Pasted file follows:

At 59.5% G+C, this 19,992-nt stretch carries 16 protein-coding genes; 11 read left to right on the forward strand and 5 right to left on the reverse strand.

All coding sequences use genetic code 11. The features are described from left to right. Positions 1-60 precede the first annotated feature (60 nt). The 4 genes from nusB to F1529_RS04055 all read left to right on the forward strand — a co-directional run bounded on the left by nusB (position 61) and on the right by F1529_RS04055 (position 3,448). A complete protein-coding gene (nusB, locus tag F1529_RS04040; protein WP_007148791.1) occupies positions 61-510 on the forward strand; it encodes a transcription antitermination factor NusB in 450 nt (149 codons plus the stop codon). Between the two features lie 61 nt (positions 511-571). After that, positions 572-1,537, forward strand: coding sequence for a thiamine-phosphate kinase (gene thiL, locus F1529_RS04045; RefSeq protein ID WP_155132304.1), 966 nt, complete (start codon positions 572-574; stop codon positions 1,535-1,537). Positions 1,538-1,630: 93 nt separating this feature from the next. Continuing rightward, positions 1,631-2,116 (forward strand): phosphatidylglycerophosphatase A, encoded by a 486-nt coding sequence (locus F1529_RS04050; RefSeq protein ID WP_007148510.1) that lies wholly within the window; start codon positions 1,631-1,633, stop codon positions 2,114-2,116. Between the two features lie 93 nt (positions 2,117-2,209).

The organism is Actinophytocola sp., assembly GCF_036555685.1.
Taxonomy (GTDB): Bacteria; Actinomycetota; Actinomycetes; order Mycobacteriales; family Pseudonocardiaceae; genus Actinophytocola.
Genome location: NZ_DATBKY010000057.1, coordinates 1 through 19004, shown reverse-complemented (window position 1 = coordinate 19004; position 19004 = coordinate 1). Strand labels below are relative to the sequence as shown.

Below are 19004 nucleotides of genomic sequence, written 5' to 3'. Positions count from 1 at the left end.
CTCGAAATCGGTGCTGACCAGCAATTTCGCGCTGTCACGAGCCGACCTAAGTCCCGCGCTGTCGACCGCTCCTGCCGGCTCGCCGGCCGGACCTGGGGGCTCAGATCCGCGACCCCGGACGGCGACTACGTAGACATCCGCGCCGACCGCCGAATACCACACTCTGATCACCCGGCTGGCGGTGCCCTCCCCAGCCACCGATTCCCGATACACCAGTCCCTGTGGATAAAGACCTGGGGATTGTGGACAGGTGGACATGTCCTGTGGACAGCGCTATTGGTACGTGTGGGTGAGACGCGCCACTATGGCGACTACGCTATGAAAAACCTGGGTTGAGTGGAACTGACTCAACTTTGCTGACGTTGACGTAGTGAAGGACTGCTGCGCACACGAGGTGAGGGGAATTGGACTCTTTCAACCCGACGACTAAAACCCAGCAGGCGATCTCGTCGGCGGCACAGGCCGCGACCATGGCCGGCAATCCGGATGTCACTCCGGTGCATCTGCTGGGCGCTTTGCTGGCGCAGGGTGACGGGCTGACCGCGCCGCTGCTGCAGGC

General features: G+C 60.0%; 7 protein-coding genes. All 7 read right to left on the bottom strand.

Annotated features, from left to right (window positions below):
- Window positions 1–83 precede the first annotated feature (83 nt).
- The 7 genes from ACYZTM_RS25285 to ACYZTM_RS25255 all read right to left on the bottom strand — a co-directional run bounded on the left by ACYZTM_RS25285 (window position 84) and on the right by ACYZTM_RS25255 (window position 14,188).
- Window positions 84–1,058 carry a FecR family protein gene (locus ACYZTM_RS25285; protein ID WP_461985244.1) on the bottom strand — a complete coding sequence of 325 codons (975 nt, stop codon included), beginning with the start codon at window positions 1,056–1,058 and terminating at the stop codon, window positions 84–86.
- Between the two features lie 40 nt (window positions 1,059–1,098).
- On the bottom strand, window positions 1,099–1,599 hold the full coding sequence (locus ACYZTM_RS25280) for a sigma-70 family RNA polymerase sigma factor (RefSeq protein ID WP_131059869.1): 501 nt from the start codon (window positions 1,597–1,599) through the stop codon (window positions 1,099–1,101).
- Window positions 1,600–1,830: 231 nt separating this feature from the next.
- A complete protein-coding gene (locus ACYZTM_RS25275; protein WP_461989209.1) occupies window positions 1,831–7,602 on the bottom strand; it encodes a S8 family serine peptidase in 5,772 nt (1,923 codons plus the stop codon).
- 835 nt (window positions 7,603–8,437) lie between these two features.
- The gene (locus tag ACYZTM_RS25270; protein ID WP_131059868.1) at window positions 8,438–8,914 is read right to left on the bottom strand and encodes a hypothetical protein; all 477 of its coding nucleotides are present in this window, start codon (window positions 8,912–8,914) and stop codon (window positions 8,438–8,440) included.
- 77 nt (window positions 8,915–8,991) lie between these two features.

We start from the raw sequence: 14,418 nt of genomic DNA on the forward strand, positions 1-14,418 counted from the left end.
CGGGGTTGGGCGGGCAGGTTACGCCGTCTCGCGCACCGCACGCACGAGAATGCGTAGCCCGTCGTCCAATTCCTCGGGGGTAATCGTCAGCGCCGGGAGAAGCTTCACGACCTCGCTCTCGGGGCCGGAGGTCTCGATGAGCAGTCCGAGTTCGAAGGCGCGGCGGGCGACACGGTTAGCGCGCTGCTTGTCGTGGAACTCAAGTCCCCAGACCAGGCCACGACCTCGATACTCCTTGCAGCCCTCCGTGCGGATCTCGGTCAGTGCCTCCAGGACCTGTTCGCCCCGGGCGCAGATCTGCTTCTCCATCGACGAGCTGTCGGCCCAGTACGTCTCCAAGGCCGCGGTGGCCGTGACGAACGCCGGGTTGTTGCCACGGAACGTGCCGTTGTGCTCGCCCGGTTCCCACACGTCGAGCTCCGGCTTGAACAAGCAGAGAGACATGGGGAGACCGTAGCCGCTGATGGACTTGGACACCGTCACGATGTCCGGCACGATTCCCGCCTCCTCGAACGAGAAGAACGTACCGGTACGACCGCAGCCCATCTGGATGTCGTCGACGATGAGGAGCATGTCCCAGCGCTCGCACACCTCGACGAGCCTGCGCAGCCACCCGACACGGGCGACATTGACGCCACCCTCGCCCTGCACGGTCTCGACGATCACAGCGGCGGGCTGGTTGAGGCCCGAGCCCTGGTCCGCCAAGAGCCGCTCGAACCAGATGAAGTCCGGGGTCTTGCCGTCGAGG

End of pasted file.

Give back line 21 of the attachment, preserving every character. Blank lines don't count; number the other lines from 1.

CGGGGTTGGGCGGGCAGGTTACGCCGTCTCGCGCACCGCACGCACGAGAATGCGTAGCCCGTCGTCCAATTCCTCGGGGGTAATCGTCAGCGCCGGGAGAAGCTTCACGACCTCGCTCTCGGGGCCGGAGGTCTCGATGAGCAGTCCGAGTTCGAAGGCGCGGCGGGCGACACGGTTAGCGCGCTGCTTGTCGTGGAACTCAAGTCCCCAGACCAGGCCACGACCTCGATACTCCTTGCAGCCCTCCGTGCGGATCTCGGTCAGTGCCTCCAGGACCTGTTCGCCCCGGGCGCAGATCTGCTTCTCCATCGACGAGCTGTCGGCCCAGTACGTCTCCAAGGCCGCGGTGGCCGTGACGAACGCCGGGTTGTTGCCACGGAACGTGCCGTTGTGCTCGCCCGGTTCCCACACGTCGAGCTCCGGCTTGAACAAGCAGAGAGACATGGGGAGACCGTAGCCGCTGATGGACTTGGACACCGTCACGATGTCCGGCACGATTCCCGCCTCCTCGAACGAGAAGAACGTACCGGTACGACCGCAGCCCATCTGGATGTCGTCGACGATGAGGAGCATGTCCCAGCGCTCGCACACCTCGACGAGCCTGCGCAGCCACCCGACACGGGCGACATTGACGCCACCCTCGCCCTGCACGGTCTCGACGATCACAGCGGCGGGCTGGTTGAGGCCCGAGCCCTGGTCCGCCAAGAGCCGCTCGAACCAGATGAAGTCCGGGGTCTTGCCGTCGAGG